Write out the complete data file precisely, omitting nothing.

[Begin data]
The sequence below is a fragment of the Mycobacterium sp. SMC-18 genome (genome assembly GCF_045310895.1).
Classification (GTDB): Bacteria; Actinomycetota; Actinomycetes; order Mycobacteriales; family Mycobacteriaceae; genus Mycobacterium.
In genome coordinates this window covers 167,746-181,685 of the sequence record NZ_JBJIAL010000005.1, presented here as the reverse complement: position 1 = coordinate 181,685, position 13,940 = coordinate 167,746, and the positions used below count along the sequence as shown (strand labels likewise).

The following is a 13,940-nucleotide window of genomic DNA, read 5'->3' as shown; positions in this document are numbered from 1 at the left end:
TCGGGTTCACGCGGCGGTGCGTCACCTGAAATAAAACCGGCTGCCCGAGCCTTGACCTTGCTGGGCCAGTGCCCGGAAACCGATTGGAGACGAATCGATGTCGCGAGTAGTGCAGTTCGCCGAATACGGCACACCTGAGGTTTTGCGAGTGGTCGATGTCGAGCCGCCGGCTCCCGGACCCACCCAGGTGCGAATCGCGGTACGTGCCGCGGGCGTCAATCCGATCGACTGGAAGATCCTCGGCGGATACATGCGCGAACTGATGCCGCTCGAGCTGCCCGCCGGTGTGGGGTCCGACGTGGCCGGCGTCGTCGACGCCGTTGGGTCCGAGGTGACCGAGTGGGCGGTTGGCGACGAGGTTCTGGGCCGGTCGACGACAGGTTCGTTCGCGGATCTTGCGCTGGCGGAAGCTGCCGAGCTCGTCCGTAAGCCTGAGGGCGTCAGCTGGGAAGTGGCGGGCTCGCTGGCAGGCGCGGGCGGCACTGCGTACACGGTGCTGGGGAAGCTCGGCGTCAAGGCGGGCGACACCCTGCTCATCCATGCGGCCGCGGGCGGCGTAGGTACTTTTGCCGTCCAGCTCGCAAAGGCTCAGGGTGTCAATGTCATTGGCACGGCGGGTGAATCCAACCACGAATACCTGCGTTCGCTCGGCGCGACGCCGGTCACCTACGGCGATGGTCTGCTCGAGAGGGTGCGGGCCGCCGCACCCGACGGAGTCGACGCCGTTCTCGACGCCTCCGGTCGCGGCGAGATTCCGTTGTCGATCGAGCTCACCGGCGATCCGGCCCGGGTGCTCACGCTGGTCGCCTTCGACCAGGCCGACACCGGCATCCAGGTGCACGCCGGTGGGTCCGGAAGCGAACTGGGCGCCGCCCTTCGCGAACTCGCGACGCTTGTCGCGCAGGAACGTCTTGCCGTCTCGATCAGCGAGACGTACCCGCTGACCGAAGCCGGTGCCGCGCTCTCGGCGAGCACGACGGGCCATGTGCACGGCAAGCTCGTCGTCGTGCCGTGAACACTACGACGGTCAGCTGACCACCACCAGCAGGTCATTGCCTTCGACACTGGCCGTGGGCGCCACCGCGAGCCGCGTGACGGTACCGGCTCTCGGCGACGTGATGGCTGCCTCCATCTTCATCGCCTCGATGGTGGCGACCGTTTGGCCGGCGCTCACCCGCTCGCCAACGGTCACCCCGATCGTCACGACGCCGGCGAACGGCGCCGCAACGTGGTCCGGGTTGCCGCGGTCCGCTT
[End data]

The sequence below is a fragment of the Mycobacterium sp. SMC-18 genome (genome assembly GCF_045310895.1).
Classification (GTDB): Bacteria; Actinomycetota; Actinomycetes; order Mycobacteriales; family Mycobacteriaceae; genus Mycobacterium.
In genome coordinates this window covers 167,746-181,685 of the sequence record NZ_JBJIAL010000005.1, presented here as the reverse complement: position 1 = coordinate 181,685, position 13,940 = coordinate 167,746, and the positions used below count along the sequence as shown (strand labels likewise).

The following is a 13,940-nucleotide window of genomic DNA, read 5'->3' as shown; positions in this document are numbered from 1 at the left end:
TCGGGTTCACGCGGCGGTGCGTCACCTGAAATAAAACCGGCTGCCCGAGCCTTGACCTTGCTGGGCCAGTGCCCGGAAACCGATTGGAGACGAATCGATGTCGCGAGTAGTGCAGTTCGCCGAATACGGCACACCTGAGGTTTTGCGAGTGGTCGATGTCGAGCCGCCGGCTCCCGGACCCACCCAGGTGCGAATCGCGGTACGTGCCGCGGGCGTCAATCCGATCGACTGGAAGATCCTCGGCGGATACATGCGCGAACTGATGCCGCTCGAGCTGCCCGCCGGTGTGGGGTCCGACGTGGCCGGCGTCGTCGACGCCGTTGGGTCCGAGGTGACCGAGTGGGCGGTTGGCGACGAGGTTCTGGGCCGGTCGACGACAGGTTCGTTCGCGGATCTTGCGCTGGCGGAAGCTGCCGAGCTCGTCCGTAAGCCTGAGGGCGTCAGCTGGGAAGTGGCGGGCTCGCTGGCAGGCGCGGGCGGCACTGCGTACACGGTGCTGGGGAAGCTCGGCGTCAAGGCGGGCGACACCCTGCTCATCCATGCGGCCGCGGGCGGCGTAGGTACTTTTGCCGTCCAGCTCGCAAAGGCTCAGGGTGTCAATGTCATTGGCACGGCGGGTGAATCCAACCACGAATACCTGCGTTCGCTCGGCGCGACGCCGGTCACCTACGGCGATGGTCTGCTCGAGAGGGTGCGGGCCGCCGCACCCGACGGAGTCGACGCCGTTCTCGACGCCTCCGGTCGCGGCGAGATTCCGTTGTCGATCGAGCTCACCGGCGATCCGGCCCGGGTGCTCACGCTGGTCGCCTTCGACCAGGCCGACACCGGCATCCAGGTGCACGCCGGTGGGTCCGGAAGCGAACTGGGCGCCGCCCTTCGCGAACTCGCGACGCTTGTCGCGCAGGAACGTCTTGCCGTCTCGATCAGCGAGACGTACCCGCTGACCGAAGCCGGTGCCGCGCTCTCGGCGAGCACGACGGGCCATGTGCACGGCAAGCTCGTCGTCGTGCCGTGAACACTACGACGGTCAGCTGACCACCACCAGCAGGTCATTGCCTTCGACACTGGCCGTGGGCGCCACCGCGAGCCGCGTGACGGTACCGGCTCTCGGCGACGTGATGGCTGCCTCCATCTTCATCGCCTCGATGGTGGCGACCGTTTGGCCGGCGCTCACCCGCTCGCCAACGGTCACCCCGATCGTCACGACGCCGGCGAACGGCGCCGCAACGTGGTCCGGGTTGCCGCGGTCCGCTT